Gun Rights Group Sues to End California’s 10-Day ‘Cooling Off’ Period for Firearms Purchases

Gun Rights
Man holds handgun
A man holds a handgun at the National Rifle Association annual convention in Houston in 2022. REUTERS/Callaghan O’Hare

The Firearms Policy Coalition, which has frequently challenged California’s gun violence laws, announced Tuesday it has filed suit in federal court in San Diego to end the state’s 10-day waiting period on firearms purchases.

The lawsuit argues that if quick checks of state and federal databases “return no records showing that an applicant is prohibited from possessing arms” then an immediate sale should be allowed.

“Enforcement of the waiting period laws prevents law-abiding people from taking possession of lawfully acquired firearms for immediate self-defense,” the suit argues. “This relegates the right to keep and bear arms to second-class status.”

The lawsuit seeks to remove a “cooling off” period intended to prevent impulsive acts of violence, arguing that gun violence is a “general societal problem” and there is no historical precedent prior to the 20th Century for waiting periods.

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The plaintiffs include a number of San Diego County residents, two North County gun stores and the San Diego County Gun Owners Political Action Committee.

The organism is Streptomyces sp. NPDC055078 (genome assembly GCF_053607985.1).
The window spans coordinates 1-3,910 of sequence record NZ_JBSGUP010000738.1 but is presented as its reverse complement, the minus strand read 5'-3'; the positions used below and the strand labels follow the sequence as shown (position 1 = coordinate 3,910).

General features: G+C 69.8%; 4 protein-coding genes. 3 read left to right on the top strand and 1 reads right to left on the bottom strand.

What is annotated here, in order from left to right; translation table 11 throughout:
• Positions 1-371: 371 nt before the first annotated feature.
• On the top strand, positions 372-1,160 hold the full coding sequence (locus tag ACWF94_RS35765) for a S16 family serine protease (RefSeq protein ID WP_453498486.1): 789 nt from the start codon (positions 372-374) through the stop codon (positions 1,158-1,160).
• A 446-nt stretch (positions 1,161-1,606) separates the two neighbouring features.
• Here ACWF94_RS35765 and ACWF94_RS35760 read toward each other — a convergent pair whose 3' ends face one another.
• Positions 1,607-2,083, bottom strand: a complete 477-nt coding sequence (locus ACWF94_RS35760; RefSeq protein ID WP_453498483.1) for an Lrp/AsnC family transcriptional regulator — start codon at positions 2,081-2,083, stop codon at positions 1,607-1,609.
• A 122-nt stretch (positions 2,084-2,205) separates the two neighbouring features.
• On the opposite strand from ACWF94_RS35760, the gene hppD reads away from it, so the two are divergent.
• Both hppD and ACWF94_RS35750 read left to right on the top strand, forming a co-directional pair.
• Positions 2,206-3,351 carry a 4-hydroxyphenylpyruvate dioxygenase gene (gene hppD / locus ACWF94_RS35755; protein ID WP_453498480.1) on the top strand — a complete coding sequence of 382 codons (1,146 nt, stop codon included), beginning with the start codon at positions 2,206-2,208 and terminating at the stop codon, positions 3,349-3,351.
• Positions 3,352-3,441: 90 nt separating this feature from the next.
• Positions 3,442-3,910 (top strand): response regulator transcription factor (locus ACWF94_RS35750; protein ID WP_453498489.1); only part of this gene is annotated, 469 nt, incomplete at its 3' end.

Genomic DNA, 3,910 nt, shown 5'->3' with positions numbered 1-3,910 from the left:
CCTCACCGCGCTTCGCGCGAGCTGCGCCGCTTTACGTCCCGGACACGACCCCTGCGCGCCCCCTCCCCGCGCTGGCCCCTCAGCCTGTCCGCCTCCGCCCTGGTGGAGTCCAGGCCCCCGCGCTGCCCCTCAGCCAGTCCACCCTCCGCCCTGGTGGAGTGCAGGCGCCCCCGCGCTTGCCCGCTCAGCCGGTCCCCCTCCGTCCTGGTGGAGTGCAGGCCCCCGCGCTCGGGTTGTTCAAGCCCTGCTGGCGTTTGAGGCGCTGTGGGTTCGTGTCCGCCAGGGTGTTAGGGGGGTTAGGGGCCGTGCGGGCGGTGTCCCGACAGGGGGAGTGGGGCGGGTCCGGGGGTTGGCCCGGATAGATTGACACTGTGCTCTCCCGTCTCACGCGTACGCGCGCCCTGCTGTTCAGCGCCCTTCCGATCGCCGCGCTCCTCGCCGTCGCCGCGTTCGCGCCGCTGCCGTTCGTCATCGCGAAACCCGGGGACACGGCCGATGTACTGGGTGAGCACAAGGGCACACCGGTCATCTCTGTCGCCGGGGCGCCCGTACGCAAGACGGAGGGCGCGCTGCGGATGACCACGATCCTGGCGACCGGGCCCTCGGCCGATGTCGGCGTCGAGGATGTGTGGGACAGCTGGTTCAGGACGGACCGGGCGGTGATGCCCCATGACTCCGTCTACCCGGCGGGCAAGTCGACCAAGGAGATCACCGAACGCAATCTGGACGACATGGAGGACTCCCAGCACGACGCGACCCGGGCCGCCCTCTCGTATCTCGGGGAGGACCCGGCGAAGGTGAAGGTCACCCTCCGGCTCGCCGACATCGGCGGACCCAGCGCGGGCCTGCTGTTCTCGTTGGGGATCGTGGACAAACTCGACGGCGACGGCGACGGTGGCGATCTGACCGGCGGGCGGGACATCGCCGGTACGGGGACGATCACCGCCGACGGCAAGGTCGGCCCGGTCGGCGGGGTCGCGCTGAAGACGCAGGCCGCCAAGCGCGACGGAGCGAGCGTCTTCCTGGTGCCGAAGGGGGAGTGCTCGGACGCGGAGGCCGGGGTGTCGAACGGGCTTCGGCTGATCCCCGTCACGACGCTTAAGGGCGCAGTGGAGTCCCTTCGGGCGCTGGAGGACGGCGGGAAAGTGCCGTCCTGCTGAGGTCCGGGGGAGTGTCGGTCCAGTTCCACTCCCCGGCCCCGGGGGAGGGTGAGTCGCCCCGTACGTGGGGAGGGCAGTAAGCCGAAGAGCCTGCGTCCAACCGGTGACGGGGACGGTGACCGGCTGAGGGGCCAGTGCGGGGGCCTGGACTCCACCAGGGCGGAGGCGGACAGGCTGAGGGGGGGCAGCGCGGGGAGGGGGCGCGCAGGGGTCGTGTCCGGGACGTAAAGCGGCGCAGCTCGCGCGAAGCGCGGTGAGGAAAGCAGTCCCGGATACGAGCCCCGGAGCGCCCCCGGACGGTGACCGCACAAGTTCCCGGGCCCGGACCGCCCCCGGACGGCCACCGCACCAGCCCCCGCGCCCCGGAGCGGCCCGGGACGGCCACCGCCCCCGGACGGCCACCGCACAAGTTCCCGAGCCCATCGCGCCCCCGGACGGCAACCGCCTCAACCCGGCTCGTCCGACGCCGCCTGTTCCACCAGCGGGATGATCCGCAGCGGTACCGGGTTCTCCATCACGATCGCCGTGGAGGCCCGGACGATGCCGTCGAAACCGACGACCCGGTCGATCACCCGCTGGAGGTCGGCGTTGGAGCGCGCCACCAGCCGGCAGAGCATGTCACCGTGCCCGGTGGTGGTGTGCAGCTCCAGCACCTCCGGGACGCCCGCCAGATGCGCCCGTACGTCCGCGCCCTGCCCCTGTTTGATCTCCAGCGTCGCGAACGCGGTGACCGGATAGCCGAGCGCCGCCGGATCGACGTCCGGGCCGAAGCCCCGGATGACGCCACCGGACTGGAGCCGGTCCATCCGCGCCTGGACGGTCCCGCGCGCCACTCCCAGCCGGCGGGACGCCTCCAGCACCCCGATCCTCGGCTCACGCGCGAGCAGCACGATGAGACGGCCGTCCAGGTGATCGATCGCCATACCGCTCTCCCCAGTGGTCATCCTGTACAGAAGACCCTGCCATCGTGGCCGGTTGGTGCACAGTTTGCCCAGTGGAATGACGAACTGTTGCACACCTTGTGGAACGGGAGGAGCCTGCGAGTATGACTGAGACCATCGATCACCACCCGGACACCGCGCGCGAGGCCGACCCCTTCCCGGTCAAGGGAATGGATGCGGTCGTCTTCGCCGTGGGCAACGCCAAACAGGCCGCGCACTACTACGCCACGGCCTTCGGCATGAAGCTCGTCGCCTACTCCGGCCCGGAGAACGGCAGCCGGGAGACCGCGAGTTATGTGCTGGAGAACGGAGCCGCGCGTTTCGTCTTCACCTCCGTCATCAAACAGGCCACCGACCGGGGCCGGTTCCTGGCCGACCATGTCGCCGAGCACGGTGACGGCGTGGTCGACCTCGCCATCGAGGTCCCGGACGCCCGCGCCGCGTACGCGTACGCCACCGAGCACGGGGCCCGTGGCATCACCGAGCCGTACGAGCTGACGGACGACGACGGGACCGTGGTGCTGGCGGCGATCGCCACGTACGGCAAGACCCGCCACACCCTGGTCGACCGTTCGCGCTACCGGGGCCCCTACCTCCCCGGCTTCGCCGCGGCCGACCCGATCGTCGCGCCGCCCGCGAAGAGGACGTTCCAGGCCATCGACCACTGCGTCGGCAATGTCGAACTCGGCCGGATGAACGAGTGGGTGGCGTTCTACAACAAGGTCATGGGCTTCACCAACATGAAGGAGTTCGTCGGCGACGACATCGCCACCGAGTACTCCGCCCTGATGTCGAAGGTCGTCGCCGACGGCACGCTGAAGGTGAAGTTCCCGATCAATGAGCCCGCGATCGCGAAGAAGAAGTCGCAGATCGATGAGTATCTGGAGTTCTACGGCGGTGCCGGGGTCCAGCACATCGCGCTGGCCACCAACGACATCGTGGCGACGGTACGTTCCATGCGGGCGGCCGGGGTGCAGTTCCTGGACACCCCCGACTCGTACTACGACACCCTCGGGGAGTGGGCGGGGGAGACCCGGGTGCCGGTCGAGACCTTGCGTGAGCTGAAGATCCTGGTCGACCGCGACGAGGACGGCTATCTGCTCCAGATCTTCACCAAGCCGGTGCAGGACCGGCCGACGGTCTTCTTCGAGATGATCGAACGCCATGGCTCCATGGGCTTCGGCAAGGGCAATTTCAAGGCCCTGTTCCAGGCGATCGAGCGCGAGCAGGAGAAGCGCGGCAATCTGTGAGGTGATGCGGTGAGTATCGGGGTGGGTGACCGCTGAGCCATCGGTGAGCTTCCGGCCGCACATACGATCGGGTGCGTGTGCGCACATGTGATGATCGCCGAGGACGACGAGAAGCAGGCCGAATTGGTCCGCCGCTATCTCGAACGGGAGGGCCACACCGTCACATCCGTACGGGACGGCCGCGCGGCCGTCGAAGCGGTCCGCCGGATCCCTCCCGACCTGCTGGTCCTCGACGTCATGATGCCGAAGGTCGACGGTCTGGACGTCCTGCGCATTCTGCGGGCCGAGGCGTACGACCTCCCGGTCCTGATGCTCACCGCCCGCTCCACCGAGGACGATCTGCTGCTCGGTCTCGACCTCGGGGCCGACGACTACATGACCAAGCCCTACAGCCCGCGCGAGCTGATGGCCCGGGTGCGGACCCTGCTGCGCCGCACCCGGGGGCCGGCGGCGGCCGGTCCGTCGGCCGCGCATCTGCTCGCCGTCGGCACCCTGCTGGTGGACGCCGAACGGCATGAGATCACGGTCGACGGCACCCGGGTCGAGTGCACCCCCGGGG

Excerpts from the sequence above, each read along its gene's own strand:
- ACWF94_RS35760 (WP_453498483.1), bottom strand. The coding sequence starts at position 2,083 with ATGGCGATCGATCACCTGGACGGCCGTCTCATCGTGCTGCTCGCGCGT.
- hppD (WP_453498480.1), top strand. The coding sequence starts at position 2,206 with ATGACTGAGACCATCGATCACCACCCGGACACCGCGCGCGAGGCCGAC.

The lawsuit also hints at the possibility of permitting online sales of firearms to ensure citizens can more easily obtain guns for “immediate self-defense.”

“If firearms and ammunition could be purchased online in California like other constitutionally protected artifacts, such as paper, pens, ink, and technology products that facilitate speech, then individuals could simply purchase what they need and have the items delivered to their doorsteps,” according to the suit.

California isn’t alone in having a waiting period. Florida, Hawaii, Illinois and Rhode Island have waiting periods for all gun purchases; Maryland and New Jersey have waiting periods for handguns; and Minnesota and Washington have waiting periods for assault rifles.

According to the Giffords Law Center to Prevent Gun Violence, “waiting periods create an important ‘cooling off’ period that can help prevent impulsive acts of gun violence, including gun homicides and suicides.”

California Atty. Gen. Rob Bonta’s office said officials “have received the complaint and are reviewing it.”

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